Ozone hole over Antarctica beginning to recover

(AAP / file)
(AAP / file)

The hole in the ozone above Antarctica has persisted for decades - now, there are signs it's healing.

Chemical compounds known as chlorofluorocarbons were attributed to the damage. Aerosols such as hairspray, old fridges and old dry cleaning processes released the chemicals into the atmosphere.

In 1989, the Montreal Protocol was agreed to in order to phase them out. Now we're seeing the results of that action.

A new study, published on Friday in the Science journal, is proof we can heal the damage humans have caused, says lead author Susan Solomon.

"Aren't we amazing humans, that we did something that created a situation that we decided collectively, as a world, 'Let's get rid of these molecules'? We got rid of them, and now we're seeing the planet respond."

Antarctica suffered the worst damage from the chlorofluorocarbons. It's so cold that clouds form at lower altitudes, providing a platform for the chlorine to react on which then eats away at the ozone.

But with the healing trend, the ozone hole has shrunk by more than 4 million square kilometres since its peak in 2000.

"It will be many years before the hole closes completely, but we can now see signs that it is not only not getting worse, but actually starting to get better," Dr Solomon says.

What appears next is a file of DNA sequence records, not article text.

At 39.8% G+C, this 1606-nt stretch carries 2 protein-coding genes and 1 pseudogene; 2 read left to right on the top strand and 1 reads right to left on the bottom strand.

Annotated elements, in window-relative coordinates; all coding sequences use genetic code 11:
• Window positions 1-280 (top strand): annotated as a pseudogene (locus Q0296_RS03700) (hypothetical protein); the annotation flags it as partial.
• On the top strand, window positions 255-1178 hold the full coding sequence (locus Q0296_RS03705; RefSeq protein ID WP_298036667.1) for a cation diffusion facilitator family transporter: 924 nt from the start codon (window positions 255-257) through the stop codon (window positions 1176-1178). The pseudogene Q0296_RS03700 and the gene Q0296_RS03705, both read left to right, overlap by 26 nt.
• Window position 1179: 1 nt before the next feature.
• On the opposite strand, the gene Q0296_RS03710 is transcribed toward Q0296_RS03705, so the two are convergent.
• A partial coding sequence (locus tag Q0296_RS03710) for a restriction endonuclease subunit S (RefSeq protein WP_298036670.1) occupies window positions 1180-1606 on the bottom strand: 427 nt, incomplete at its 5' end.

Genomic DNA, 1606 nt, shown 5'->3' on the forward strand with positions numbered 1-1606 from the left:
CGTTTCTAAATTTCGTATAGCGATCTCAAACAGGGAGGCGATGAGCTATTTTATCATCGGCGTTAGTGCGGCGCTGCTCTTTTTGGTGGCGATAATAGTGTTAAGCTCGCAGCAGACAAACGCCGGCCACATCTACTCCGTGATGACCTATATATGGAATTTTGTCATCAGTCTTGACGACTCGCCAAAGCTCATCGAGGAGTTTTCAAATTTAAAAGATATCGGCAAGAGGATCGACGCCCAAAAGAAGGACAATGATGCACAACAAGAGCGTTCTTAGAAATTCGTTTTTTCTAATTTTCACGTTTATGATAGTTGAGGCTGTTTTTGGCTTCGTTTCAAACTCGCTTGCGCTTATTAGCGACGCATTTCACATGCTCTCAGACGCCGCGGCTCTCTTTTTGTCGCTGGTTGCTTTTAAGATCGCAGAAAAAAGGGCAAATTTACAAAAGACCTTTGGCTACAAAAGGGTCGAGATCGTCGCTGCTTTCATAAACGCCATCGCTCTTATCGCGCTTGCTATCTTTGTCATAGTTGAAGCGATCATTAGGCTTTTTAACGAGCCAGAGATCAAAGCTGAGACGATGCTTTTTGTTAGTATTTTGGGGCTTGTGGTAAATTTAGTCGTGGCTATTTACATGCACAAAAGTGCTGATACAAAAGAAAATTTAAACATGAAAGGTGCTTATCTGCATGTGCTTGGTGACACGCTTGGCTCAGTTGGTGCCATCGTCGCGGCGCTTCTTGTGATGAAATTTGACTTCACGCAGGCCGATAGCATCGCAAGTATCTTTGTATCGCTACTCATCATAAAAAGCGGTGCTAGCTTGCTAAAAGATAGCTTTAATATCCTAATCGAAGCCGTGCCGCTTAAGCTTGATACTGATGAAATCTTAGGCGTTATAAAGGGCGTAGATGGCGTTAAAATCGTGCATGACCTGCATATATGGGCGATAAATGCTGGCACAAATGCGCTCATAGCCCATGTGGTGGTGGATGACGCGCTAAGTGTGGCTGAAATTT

"The world decided to take an action on these chemicals, and the planet is responding as we expected.

"People can take heart by seeing that our choices can help the environment."

While chlorofluorocarbons have been phased out, there are still chemicals that react to eat away at ozone.

What's now become the biggest threat is the nitrous oxide produced in agriculture, according to Waikato University's Joseph Lane.

"Nitrous oxide is not a particularly effective ozone-depleting substance, however it's produced in substantially larger amounts. In 2010 we became aware that nitrous oxide is now the dominant species responsible for breaking down ozone in the atmosphere."

He says bacteria in farm soil is feeding on fertilisers and animal urine, producing large quantities of the gas nitrous oxide.

"It is a significant compound that's considered in terms of climate change, so it has a significant global warming potential," Dr Lane says.

"But the lesser-known effect of nitrous oxide in the atmosphere is its ozone-depleting property."

Despite its links to global warming and ozone depletion, nitrous oxide is not regulated under any international treaties.